Eric Bana was first introduced to American audiences in the title role of Mark “Chopper” Read in the feature film Chopper, which premiered at the 2001 Sundance Film Festival and was then released in the U.S. to critical notice after its Australian success. Bana earned awards from the Film Critics Circle of Australia and the Australian Film Institute for his portrayal of Chopper.
Bana was seen co-starring in Ridley Scott’s Black Hawk Down as Delta Sergeant First Class Norm “Hoot” Gibson, one of a group of elite U.S. soldiers, opposite Josh Hartnett, Ewan McGregor and Tom Sizemore.
Shortly thereafter, Bana starred as the title role of Bruce Banner in Hulk for director Ang Lee and Universal Pictures, based on the Marvel Comics character. He was also featured as Hector the Prince of Troy in Warner Bros.’ Troy. The following year, he starred in Steven Spielberg’s critically acclaimed Munich, about the aftermath of the 1972 Munich Olympics.
In his new film “Deadfall” marks one of Eric Bana’s darkest roles in recent memory.
In the film, he plays Addison, a heist man who just robbed a casino with his sister (played by Olivia Wilde) near the Canadian border. But when their car is totalled in a blizzard, the two are forced to split up, leading Addison on a murderous rampage as he tries to make the border.
The role required an actor that could paint in shades of grey, who could bring a subtle approach to a mercurial, brutal character. “We were aware that we needed a brilliant actor,” says director Ruzowitzky, “to show these many layers that are in that character, that it’s not a one layer thing, that it’s all on one tone, but all these different sides we see of him.”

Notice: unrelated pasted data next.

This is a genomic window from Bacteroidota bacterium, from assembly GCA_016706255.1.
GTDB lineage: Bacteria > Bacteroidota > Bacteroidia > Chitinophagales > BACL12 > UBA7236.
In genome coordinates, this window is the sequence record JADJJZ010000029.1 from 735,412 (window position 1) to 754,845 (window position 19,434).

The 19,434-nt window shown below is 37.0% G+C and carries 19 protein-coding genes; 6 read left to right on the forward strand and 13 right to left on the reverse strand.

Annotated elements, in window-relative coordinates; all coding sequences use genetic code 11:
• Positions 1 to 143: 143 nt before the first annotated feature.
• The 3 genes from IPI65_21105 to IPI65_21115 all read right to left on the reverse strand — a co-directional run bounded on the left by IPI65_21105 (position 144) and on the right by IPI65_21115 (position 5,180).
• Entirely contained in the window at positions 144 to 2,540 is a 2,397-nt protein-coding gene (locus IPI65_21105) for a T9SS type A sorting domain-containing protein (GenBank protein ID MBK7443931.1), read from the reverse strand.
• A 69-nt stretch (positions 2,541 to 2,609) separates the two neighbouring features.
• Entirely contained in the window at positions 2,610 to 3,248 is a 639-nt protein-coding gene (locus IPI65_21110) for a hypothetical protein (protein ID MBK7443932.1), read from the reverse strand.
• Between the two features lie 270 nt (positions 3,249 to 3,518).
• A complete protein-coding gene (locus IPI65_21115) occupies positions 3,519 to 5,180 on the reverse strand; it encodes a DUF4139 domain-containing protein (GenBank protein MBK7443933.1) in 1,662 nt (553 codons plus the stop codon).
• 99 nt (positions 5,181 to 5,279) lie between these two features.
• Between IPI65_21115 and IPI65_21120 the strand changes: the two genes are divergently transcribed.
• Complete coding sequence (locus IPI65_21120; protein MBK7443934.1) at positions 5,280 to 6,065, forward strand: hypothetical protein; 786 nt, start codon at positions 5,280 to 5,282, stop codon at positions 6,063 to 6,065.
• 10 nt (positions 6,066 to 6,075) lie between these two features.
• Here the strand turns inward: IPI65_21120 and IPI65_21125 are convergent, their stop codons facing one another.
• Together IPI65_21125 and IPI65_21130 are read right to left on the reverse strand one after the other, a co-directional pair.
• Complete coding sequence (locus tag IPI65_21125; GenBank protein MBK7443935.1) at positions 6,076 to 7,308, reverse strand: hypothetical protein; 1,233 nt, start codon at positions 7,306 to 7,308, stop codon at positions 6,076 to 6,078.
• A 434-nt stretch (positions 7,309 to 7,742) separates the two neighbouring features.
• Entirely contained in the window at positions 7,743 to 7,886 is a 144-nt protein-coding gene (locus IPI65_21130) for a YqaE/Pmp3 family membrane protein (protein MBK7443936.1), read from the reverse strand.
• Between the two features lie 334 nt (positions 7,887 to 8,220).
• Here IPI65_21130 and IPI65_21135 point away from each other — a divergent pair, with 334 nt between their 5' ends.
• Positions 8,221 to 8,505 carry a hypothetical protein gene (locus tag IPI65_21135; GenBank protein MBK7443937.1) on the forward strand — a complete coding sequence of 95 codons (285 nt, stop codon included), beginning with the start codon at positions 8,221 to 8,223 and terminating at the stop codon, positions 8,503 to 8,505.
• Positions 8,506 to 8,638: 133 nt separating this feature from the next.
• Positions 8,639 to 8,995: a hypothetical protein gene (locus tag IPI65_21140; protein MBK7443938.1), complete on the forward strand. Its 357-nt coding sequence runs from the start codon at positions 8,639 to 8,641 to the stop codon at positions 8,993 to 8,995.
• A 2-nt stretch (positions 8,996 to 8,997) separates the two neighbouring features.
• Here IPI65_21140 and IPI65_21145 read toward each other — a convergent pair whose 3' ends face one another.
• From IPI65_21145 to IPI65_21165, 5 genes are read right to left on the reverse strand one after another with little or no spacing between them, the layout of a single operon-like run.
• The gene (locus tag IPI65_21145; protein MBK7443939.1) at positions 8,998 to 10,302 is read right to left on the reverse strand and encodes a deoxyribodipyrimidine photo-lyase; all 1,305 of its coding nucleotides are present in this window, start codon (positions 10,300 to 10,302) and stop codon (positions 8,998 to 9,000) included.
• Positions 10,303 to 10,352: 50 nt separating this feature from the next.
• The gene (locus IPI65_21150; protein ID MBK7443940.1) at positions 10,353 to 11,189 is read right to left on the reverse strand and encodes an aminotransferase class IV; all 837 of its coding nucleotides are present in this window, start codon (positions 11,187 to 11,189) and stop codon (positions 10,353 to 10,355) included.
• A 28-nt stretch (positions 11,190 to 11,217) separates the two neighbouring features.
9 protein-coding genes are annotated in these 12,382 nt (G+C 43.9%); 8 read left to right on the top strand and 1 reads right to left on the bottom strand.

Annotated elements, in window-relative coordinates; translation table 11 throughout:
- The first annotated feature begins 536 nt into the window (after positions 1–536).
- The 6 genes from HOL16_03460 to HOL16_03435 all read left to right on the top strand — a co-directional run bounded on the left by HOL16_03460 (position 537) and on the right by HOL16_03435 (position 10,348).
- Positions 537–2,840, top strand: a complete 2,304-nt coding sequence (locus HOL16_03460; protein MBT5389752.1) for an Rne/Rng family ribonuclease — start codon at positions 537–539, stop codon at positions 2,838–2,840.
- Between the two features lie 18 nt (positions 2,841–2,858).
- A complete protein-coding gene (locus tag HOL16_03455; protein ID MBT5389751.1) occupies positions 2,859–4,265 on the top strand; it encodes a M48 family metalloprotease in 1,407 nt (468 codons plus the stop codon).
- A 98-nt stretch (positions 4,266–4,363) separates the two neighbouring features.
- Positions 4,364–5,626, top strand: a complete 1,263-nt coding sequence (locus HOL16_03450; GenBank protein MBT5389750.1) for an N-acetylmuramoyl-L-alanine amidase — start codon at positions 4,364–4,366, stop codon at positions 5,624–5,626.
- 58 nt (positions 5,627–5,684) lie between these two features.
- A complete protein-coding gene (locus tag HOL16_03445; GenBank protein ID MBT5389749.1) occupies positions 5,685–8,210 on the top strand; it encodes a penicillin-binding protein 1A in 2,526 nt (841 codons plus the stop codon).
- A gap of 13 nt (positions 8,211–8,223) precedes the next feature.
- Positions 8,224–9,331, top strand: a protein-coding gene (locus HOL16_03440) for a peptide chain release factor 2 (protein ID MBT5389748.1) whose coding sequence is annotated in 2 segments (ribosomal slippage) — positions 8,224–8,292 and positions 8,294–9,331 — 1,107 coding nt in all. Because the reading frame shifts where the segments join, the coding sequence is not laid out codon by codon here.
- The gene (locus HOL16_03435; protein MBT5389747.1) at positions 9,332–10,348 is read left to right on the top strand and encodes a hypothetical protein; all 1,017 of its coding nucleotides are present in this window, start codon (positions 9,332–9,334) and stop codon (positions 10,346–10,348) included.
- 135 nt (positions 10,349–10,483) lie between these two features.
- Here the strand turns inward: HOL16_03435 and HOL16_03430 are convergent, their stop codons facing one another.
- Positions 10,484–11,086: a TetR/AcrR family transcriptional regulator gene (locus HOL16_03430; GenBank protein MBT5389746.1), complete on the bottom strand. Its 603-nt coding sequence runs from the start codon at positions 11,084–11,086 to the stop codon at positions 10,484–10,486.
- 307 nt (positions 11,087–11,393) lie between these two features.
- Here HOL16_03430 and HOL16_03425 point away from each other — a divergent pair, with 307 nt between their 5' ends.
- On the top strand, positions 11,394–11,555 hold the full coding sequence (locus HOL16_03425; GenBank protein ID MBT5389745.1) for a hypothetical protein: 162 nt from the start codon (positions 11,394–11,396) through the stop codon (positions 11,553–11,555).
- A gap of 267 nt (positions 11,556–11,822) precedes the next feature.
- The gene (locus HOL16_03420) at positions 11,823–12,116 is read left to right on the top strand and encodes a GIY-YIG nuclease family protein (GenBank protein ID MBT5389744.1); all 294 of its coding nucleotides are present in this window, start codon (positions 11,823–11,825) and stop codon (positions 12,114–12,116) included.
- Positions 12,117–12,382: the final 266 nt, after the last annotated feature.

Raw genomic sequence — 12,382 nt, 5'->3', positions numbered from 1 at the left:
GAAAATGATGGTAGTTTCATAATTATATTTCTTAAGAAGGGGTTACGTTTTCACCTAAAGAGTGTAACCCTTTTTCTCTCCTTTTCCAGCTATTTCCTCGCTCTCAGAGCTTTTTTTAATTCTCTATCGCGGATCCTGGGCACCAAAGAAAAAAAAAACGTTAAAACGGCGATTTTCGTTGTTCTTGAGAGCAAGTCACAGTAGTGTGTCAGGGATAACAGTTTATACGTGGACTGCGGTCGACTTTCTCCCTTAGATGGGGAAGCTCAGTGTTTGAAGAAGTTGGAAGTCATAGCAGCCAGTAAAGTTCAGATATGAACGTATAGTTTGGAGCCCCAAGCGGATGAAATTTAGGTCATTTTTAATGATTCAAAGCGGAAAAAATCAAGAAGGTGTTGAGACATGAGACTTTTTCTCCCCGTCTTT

Fortunately, Eric Bana read the script and immediately took to the challenge: “Initially my agent thought I was going to be interested in playing Jay more than Addison, but it was Addison that drew me in,” explains Bana. “This is a very dangerous character and I was immediately drawn to the complexities of playing him.”
“I don’t think it was the dark and twisted part of the character that attracted me, I just think it was a really well written script with really well detailed characters. I don’t think I had that many questions for [screenwriter] Zack Dean and [director] Stefan Ruzowitzky after I read the script. Sometimes you read a script and you have a million questions and notes, and I just felt it was so well written that I didn’t have any. I think that’s the thing that attracted me more so than the fact that it’s dark. I know that’s always fun, but essentially it was just how good the dialogue was and the structure.”
“He’s a very complicated, screwed-up guy,” Bana continues. “Someone who, on the surface, completely has a handle on himself and his sister. As the story progresses, and as our movie heads towards the final act, we discover that he’s someone who’s not really in as complete control as he would like to believe.”
“Everything about the film felt cool,” enthuses Bana. “The script was one of the coolest things I’d read in a long, long time – if not the coolest thing I’d ever read. The character was a wonderfully unique opportunity for any actor, so I was very aggressive about clinging on to that opportunity and just doing everything I could to make sure that the film got made.”
‘Deadfall’ is released and distributed by Crystalsky Multimedia Showing on December 5. Nationwide